–A national movement has been proposed (and could be worthily led) by public intellectual Walter Kirn to change a rule and allow Members of Congress to vote on laws by telecommunication. This would, of course, immerse our national lawmakers in their constituents, insulating them from the lobbyists, utterly changing the chemistry of our federal government.
–And just for good measure the possibility of a Conservative-Black Alliance (Blacks being even more ardently pro straight marriage than most white conservatives) emerges. Not only would it completely stop the march away from traditional marriage. It would create an entirely new array of opportunities both for African Americans and the Republican Party. African Americans, says Rasmussen, are the most enthusiastic demographic group for the gold standard!
There are more profoundly interesting proposals such as the restoration of the gold standard, a favored topic of this column. Most are at an early stage. Some never will get off the ground. But one is bearing down the tracks like a runaway locomotive: Americans Elect. (This columnist already belongs. Enlist!) This is the big wild card in the 2012 cycle.
Americans Elect is spending $20 million to achieve ballot lines in all 50 states. It reportedly was designed as a refuge for the mythical raging moderates. By the time its creators discover that there are few “raging moderates” (moderates, having moderate dispositions, don’t rage) the genie will be out of the bottle.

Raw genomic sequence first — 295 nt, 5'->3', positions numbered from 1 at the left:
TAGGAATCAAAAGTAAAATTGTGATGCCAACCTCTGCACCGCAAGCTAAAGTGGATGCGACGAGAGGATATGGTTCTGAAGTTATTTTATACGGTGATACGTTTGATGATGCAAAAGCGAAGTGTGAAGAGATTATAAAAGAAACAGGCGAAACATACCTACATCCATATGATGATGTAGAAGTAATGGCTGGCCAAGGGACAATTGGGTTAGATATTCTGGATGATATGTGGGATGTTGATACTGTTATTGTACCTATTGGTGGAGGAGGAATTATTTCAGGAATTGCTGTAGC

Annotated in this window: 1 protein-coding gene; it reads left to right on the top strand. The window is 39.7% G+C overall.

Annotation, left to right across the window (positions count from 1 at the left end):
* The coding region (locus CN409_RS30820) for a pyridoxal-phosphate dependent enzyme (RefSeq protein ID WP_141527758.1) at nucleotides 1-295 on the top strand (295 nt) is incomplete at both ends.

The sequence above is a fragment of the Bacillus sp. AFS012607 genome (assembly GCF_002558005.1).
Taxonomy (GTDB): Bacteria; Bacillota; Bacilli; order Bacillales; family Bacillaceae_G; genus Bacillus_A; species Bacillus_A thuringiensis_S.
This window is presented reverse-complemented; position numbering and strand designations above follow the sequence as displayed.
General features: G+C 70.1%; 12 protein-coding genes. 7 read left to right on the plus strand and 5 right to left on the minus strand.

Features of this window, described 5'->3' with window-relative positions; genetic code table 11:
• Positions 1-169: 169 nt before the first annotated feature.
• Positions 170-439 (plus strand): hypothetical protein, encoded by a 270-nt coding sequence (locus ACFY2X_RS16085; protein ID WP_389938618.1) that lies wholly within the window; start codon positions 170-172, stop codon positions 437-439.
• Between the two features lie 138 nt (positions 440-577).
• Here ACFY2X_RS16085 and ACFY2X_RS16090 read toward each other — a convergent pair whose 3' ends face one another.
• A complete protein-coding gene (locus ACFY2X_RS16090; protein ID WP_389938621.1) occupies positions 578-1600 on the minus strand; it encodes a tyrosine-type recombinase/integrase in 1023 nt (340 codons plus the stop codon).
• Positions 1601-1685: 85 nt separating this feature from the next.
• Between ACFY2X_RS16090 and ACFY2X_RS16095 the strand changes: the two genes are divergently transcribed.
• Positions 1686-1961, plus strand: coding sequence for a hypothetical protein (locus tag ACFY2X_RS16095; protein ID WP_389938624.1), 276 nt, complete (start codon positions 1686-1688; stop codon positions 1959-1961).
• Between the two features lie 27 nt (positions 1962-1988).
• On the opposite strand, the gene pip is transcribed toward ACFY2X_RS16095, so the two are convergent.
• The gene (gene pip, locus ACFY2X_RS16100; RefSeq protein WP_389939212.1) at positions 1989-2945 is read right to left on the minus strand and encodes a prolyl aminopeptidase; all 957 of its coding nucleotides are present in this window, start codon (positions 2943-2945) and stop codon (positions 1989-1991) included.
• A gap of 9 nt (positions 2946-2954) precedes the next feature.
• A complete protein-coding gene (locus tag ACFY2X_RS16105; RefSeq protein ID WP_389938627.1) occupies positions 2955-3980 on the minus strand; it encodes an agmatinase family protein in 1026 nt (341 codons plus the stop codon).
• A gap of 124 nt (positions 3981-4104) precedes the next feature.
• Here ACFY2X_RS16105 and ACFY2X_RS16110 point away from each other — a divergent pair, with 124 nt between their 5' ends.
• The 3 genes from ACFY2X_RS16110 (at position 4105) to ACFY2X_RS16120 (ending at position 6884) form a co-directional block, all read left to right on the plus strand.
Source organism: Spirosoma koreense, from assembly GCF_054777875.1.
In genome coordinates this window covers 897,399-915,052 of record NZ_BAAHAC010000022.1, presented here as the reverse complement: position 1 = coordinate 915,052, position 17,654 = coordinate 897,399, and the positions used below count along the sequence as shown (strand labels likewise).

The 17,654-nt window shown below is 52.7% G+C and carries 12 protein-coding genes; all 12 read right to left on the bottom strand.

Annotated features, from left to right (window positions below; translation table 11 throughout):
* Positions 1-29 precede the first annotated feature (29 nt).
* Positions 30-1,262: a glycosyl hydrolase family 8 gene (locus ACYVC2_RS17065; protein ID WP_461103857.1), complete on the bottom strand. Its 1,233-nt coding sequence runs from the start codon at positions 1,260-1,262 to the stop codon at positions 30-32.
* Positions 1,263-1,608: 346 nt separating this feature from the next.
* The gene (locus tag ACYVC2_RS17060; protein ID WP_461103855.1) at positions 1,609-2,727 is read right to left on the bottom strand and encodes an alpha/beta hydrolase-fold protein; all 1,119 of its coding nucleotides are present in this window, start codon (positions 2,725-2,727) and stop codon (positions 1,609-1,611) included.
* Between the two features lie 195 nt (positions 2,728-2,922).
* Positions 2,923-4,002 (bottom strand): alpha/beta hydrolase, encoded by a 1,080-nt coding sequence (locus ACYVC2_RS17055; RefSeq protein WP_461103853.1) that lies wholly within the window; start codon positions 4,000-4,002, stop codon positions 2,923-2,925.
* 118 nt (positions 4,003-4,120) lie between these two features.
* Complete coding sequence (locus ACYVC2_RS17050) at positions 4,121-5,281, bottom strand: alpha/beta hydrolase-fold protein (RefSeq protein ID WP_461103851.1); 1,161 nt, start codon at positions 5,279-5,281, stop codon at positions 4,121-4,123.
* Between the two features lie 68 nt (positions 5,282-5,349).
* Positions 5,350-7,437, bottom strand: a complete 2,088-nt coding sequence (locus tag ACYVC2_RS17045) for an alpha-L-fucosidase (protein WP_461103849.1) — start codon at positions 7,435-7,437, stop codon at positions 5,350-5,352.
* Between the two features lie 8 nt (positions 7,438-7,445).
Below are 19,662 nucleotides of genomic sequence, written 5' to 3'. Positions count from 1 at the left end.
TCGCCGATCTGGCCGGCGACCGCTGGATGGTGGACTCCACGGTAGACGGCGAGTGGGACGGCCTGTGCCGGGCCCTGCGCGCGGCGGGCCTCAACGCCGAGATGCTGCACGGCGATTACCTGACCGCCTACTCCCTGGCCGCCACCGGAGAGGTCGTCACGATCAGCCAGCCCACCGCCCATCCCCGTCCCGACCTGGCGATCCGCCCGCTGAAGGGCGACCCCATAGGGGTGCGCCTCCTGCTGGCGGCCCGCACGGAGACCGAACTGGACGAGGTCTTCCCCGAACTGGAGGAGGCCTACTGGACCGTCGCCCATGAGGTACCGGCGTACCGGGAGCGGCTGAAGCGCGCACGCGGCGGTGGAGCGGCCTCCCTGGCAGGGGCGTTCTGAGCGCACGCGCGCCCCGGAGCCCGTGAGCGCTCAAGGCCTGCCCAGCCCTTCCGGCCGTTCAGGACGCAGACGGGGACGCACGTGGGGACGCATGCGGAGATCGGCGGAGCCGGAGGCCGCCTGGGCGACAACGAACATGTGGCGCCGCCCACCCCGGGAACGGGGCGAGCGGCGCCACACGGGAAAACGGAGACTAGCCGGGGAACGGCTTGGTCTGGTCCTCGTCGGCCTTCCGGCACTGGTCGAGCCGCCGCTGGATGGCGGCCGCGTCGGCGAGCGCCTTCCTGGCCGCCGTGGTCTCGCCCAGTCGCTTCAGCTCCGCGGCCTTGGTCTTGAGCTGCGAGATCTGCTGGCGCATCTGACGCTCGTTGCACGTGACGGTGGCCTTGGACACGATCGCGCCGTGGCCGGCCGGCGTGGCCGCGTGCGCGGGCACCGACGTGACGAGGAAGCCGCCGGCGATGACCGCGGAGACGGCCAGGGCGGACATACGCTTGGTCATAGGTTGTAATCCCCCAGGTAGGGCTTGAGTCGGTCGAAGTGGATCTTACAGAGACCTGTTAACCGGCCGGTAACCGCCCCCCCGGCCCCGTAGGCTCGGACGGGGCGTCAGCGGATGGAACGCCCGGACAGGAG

Soon the GOP truculently will settle on a nominee, ending the 2012 nomination drama long before the general election drama is ripe. Media Jackals like this columnist must look elsewhere to sustain your interest. What looks to emerge — next Spring — will be a tsunami of media reports on “the Internet Primary.”
Left wing nuts seem sure that AE is a secret project of the Kochs. Right wing nuts are convinced AE is a secret project of Soros. The evidence is that AE is the project of the man who fused the Web to the radical concept of…grocery delivery, earning himself several hundred million dollars. Peter Ackerman, a founder of Freshdirect, apparently somehow got enough of his poker buddies to ante up to raise the money to do this right.
However disconcerting to the conspiracy-minded there appears nothing sinister behind an effort to disintermediate, from the parties, a presidential nomination. And because it requires its nominee to pick someone from the other party its ballot line cannot be appropriated either by Obama or the GOP. This has the potential to make a huge impact on this election cycle and on all future politics.
The novelty and drama of Americans Elect is likely to transfix the political chattering class throughout the Spring and Summer. The publicity generated has the potential to drive millions to participate in this work of political genius (and to taste their own Power).
Who will its nominee be? Can she win? Which of the Two Political Oligarchies’, um, major national political parties’, nominees will it benefit? Will it act as a spoiler? Is it viable?
Yeah: Pundit Catnip.
The duties of citizenship are a pain in the neck. That’s why we have let the Governing Class get away with conduct tantamount to embezzlement (if not outright murder). But … it’s our country. And if we let it go to Hell without a fight we have nobody but ourselves to blame. It’s called Participatory Democracy for a reason. If you wish to hang on to your Bitching Rights, dear Reader, join up or join in. Use your Power As A Citizen to wreak some unholy Hell on a corrupt and inept Governing Class.
Political transformation, like the recovery, is overdue. It has been seeking — MoveOn,org, the Tea Party, Occupy — a channel. Americans Elect may prove to be it.
Tune in. Drop in. Turn out.